# Sharing of the sources

For more complete information about compiler optimizations, see our Optimization Notice.

For more complete information about compiler optimizations, see our Optimization Notice.

Heye, unfortunately I won't be able to check it next several days. So you think you wrote polynomial solution, which solves the problem without repeating cities? Have you test it on other scenarios? What about performance?

In the worst case it has to walk almost all paths twice, but the walk back is at max as long as the travel he did so far. I checked the run time, it worsened by about 10% to 20%... But I didn't go for optimization yet. Right now I am using the std::map, which is implemented as a Red-Black-Tree of Pairs I think.

I think the run time is now affected mostly by the insertions into the set because the case of visiting the same city twice shouldn't occur that often... If I replace the map by a vector of integers, that simply keeps the number of branches, I could also replacing the set I use to keep track of the cities I visited so far. If I have time I'll try that, but for now I need some But I could replace that by a vector of integers, that is simply keep the number of branches, therefore also replacing the set I use to keep track of the cities I visited so far.

One possible problem I see so far: I might have to change the shortcut I take (using the work hard spanning tree) but I have to create scenarios to test that...

Does anyone know if we can use benchmark cluster to test our programs after contest?

Heye, I've found a minute to play with tests for you new solution a bit.

Your solution is still invalid. Same test, just change max_layover to 33400. Now it finds non-optimal path.

Actually, when I constructed this test, I expected that your solution will behave as it behaves now (finding path with $2000 flight). But when I calibrated layover time, I found that in some cases your solution doesn't find path at all.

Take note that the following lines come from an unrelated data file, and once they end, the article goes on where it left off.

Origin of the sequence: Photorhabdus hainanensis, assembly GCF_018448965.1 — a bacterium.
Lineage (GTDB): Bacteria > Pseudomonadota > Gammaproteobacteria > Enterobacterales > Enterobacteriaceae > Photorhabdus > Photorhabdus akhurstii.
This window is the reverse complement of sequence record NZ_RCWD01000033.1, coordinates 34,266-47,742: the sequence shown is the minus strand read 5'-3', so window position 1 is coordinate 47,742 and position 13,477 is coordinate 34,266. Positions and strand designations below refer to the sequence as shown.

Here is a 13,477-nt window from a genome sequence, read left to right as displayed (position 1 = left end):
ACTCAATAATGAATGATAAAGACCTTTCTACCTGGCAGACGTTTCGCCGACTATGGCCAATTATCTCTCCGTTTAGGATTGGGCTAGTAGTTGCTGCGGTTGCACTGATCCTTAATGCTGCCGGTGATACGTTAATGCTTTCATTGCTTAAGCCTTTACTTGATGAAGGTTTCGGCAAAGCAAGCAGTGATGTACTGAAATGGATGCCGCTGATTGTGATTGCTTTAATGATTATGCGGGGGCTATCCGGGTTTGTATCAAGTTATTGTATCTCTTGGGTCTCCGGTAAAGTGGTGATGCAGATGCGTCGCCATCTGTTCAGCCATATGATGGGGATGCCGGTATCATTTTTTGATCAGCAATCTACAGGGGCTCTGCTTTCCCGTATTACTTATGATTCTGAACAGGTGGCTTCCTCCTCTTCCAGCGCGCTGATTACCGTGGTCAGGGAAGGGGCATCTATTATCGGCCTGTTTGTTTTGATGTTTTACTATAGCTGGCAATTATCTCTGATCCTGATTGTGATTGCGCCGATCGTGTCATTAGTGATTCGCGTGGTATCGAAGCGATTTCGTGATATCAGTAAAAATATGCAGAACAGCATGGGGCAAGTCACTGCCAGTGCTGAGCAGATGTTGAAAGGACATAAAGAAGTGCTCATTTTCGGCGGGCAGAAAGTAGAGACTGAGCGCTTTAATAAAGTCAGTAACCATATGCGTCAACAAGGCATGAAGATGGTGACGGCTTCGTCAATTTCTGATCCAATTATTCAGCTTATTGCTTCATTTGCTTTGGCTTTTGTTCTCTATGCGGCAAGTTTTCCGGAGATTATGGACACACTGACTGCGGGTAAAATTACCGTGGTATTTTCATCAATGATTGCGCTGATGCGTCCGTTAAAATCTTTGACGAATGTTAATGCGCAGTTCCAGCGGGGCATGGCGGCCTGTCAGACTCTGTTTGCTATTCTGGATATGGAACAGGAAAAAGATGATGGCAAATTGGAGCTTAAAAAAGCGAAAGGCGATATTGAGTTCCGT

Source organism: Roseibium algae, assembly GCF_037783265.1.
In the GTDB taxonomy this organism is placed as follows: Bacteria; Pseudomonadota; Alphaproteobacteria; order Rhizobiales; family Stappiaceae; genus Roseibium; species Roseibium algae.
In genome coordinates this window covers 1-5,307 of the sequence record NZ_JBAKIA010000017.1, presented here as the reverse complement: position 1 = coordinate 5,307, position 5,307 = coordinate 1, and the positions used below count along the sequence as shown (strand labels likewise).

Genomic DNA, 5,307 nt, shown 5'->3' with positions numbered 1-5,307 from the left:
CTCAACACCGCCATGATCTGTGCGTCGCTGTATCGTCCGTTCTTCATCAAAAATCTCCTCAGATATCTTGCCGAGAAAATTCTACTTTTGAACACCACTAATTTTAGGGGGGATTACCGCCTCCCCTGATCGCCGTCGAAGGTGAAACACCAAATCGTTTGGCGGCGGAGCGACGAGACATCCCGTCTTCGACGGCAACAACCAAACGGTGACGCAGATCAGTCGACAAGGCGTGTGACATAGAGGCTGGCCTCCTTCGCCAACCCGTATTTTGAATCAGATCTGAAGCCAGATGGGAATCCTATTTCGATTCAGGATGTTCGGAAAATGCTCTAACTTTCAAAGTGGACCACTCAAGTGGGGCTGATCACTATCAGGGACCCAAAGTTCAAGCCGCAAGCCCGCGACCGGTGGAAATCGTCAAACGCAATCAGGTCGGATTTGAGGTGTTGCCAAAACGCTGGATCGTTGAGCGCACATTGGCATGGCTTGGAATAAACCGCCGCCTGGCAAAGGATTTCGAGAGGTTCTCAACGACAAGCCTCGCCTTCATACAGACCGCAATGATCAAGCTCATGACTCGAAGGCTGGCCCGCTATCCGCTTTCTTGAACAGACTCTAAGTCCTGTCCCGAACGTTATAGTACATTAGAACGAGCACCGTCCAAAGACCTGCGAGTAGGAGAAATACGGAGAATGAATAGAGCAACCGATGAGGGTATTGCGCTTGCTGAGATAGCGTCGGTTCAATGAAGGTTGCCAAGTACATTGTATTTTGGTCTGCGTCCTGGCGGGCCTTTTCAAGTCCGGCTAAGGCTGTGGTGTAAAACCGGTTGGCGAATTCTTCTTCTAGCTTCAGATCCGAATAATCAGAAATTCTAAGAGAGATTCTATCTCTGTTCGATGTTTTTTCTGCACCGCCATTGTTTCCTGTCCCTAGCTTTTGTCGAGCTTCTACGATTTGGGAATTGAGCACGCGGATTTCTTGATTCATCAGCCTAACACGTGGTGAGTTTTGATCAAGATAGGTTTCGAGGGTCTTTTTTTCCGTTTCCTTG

Quote:Damn, you scared me.

At first I thought that you've made a typo error, Heye = Hey :)

Quote:Damn, you scared me.

At first I thought that you'we made a typo error, Heye = Hey :)

Dusan, I haven't tested your code yet, but I hope I'll have time for it next week.

Have you managed to make polynomial algorithm, that always finds optimal path without repeating cities?

Hi eviltosha,

I assume that under polynomial algorithm you mean algorithm with polynomial complexityu? If that is the case, then no, I'm pretty shure that this algorithm doesn't have complexity that can be described with polynom.

If polynomial algorithm is one of the common algorithm, then it is not used (or not intentionally).

Unfortunately, code is not commented (at begining it is, but how end of the contest was closing, and I was short on time, code unfortunately becomes unstructured and uncommented), so my advice to you is to look at the readme.txt, main idea is there, the implementation is not so important.

Just to mention, I had no time to fix all memory leaks, since I was impossible to install intel parallel studio on Ubuntu, and have no time to search for them manually, only significant ones are fixed.

Also, could you upload your source or algorithm described in .txt, for now just few peoples uploaded their sources.

Hey,

You have really great result. My algorithm is not that good. I didn't use dijkstra algorithme because of negative path like in the tricky scenario in another post.

I use the default algorithme using cut in the tree as I compute the price of each travels.

There is my source code if someone want to have a look.

Okay, I got it, solves now both cases. But it got stuck finding the “Play Hard” Proposition 1 : ATLANTA in scenario 35.... That's probably the negative cycle you were talking about. But scenario 35 is too big to examine it, do you have a small scenario causing a negative cycle?

You said that you also saw some layover times where my algorithm didn't find any path at all. Which was it?

There can't be any negative cycles, only negative edges. You can try to extract little (minimal) scenario from big one. Probably the best way is to get all flights from your algorithm's answer and all flights from original answer. So graph will have both paths and be relatively small. But I'm not sure that this will work for this case. Another way is to write tester, that will remove flight, test whether your solution still invalid, and if it is, remove next flight. I heard Google Chrome team has such tester for their browser, that cuts HTML page, on which Chrome crushes, to minimal size.

(About layovers) Yes, but it was first version, and you have already fixed it.

My algorithm doesn't produce any answer, it hangs and just keeps eating ram. I could print out all edges I use in with the solution that was actually incorrect (but found the right path) and then compare them to the ones I use in the algo that hangs, but it's not worth the effort I think. I might just find out that it is not possible to solve it that way... :/

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